From the pictures and the live telecasts of this event, here are my thoughts on the event: I felt proud seeing the crowds of people, many of whom were not even born, come together in unity to represent the struggle of those fighting for civil rights including the end of racial profiling to economic equality in this country. I recognize that this struggle includes but is not limited to my African-American community. 

In these pictures I see people from all walks of life uniting together for the purpose of paying homage to a historic event, and demonstrating the strength of the human spirit to maintain a sense of hope and optimism in the face of daunting challenges. 

I see people who believe that there voices matter. I see people who believe that in America there remains  a reason and purpose for maintaining hope in our hearts and minds that our dreams are possible.

I went back to the question that inspired this post, "How can we who stand on the shoulders of those who fought and died for civil rights leave a legacy of our lives that cannot be erased?"

I suggest that the way that we can individually and collectively leave a legacy of our lives that cannot be erased involves these two actions:

  • Walk in Love. Love has to become more than a four-letter word that we speak, it has to become who we are. Love has to become part of our self-identity. The manner in which we can access the highest energy available to humanity is outlined in 1 Corinthians 4-8 (NIV)  which states that love is patient and kind. It does not envy, it does not boast, it is not proud. It does not dishonor others, it is not self-seeking, it is not easily angered, it keeps no record of wrongs. Love does not delight in evil but rejoices with the truth. It protects, trusts, always hopes, always perseveres. Love never fails.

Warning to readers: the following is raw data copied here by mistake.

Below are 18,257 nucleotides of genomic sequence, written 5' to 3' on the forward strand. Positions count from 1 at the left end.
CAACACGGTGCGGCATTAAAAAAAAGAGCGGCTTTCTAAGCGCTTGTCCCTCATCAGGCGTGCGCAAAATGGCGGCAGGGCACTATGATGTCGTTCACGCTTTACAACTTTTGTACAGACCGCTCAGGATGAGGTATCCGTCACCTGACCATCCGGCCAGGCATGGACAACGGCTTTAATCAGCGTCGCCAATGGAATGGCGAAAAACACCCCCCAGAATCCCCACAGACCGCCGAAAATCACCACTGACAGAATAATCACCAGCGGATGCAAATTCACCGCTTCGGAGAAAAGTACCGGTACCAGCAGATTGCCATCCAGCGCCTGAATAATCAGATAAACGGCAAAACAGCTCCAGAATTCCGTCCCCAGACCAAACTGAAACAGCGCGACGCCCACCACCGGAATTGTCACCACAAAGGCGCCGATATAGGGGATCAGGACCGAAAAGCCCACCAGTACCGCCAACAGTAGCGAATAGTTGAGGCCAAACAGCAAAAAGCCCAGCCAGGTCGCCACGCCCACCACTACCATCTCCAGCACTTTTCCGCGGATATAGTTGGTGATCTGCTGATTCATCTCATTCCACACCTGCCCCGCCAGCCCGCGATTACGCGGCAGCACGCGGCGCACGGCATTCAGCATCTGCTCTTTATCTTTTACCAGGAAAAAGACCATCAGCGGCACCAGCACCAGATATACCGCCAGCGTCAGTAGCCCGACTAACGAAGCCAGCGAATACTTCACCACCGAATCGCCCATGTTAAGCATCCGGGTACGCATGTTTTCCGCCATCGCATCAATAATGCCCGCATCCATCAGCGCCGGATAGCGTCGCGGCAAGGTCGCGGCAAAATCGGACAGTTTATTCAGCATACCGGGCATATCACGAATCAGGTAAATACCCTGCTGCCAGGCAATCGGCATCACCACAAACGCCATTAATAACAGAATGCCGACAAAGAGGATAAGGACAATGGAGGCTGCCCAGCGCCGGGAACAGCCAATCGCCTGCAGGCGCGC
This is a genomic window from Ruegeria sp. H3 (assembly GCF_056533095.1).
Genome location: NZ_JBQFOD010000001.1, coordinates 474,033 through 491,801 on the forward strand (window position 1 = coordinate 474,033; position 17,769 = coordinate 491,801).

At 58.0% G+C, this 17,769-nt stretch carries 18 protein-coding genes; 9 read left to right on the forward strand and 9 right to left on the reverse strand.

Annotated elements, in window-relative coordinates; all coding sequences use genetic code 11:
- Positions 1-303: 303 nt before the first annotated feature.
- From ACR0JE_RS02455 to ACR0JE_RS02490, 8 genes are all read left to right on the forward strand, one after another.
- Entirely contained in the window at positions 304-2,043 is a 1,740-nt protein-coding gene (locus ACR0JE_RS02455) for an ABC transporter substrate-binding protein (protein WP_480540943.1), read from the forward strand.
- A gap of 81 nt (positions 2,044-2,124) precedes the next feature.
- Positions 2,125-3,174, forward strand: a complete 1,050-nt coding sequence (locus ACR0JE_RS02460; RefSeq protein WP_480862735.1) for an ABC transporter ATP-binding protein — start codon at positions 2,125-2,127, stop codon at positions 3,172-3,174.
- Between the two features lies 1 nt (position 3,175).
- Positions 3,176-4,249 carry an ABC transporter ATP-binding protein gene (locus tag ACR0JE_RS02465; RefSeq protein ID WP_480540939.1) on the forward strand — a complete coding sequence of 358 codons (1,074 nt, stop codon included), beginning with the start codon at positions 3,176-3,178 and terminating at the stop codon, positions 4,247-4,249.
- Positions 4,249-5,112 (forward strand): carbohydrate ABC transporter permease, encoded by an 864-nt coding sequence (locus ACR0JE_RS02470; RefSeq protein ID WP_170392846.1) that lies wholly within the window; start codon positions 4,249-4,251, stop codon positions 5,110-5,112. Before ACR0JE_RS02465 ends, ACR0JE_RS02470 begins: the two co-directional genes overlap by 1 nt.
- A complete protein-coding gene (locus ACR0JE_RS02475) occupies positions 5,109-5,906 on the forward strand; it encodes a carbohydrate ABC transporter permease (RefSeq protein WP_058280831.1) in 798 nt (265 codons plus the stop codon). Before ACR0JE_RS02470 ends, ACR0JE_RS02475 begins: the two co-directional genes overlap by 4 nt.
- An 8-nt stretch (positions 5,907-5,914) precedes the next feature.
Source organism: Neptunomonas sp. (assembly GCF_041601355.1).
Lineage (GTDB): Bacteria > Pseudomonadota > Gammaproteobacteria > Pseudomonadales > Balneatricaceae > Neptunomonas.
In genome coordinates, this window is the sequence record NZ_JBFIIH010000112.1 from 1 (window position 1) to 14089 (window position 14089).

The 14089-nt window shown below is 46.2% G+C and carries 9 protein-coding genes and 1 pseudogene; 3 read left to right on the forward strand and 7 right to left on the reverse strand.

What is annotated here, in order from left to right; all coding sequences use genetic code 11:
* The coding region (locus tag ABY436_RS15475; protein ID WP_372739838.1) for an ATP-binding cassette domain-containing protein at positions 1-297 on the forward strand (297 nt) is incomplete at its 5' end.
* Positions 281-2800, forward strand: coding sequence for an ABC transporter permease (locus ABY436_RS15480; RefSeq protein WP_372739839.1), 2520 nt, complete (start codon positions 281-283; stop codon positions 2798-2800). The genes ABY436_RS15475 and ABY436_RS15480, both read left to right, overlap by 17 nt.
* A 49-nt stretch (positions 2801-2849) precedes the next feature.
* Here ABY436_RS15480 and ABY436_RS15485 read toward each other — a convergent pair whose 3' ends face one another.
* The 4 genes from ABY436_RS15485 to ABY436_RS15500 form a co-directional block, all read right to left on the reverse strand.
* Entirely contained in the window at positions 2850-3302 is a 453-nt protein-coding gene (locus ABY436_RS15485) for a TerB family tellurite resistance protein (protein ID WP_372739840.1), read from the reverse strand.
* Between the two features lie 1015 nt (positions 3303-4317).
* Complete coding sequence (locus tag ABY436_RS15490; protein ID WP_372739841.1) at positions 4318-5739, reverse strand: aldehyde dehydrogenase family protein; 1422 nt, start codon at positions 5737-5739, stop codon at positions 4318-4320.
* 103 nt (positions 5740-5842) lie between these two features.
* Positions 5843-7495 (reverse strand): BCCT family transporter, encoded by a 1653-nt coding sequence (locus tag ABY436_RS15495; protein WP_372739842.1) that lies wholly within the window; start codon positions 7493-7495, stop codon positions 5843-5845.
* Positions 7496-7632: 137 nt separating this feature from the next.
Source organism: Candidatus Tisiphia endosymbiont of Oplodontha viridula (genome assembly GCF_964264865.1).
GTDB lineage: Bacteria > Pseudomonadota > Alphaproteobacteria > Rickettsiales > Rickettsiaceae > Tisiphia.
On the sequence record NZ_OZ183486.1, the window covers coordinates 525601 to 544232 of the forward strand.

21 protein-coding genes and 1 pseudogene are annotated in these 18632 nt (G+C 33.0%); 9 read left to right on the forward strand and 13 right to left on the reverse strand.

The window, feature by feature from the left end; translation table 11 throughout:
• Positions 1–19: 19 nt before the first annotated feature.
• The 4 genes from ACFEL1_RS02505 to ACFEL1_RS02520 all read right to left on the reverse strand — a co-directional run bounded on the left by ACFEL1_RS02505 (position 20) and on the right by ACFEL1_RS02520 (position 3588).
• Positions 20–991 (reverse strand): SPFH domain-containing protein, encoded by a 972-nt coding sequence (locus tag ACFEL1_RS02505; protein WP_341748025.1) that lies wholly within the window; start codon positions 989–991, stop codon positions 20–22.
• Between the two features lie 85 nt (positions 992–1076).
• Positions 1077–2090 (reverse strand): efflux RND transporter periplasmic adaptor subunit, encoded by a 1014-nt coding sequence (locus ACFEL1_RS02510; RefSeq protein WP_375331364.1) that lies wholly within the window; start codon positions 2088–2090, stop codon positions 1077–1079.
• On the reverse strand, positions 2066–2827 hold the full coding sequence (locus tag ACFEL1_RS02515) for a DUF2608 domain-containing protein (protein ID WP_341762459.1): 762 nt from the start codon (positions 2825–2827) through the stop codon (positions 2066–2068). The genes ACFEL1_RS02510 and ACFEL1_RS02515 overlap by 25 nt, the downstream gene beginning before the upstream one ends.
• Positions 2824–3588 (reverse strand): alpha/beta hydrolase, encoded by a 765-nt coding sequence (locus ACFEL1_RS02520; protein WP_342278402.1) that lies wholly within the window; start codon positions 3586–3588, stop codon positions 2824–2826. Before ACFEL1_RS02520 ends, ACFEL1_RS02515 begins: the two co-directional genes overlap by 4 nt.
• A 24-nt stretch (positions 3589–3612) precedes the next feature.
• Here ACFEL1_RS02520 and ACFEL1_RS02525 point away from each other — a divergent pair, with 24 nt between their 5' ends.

• Wholeheartedly Embrace Our Dreams: In the face of daunting obstacles to gaining civil rights in this country, folks placed themselves in danger for going against the laws of America. They were willing to put their lives on the line for the belief that all people were created equal and should be treated with the same level of dignity and respect, regardless of the color of their skin. How can we, who has had the privilege of benefiting from the social changes that came about as a result of these social movements feel no responsibility for building on this foundation through our efforts of embracing our dreams so that the youth of America and the world can see and maintain a sense of hope that their dreams are possible?
We cannot be resigned to accepting "what is" when "what can be" is possible and doable by us.We have a responsibility to ourselves and future generations. We are responsible for creating a legacy of our lives which inspire us to be the best we can be, while at the same time serve to inspire the hopes and dreams of future generations. We are responsible for ushering in the change that we want to see for the progress of our families, communities, nation and world.  

I encourage you to ponder on how you can walk in love and wholeheartedly embrace your dreams. Once you decide on what you can do, in your life and in the life of others to be the change we need, please take action. Unleashing the potential within our families, communities, nation and world requires us to take responsibility for contributing value in ways that lead to continuous progress. Our future awaits.

By taking good care of the present, we are taking care of the future.
~Thich Nhat Hanh~

I would like to know your thoughts on leaving a legacy of your life that cannot be erased. Share your comments below.

Thank you for sharing your ideas, thoughts and wisdom with the GFF community so that we can all grow together.

Thank you for sharing this post with your friends.

Until the next time...

B Fearless

Jackie B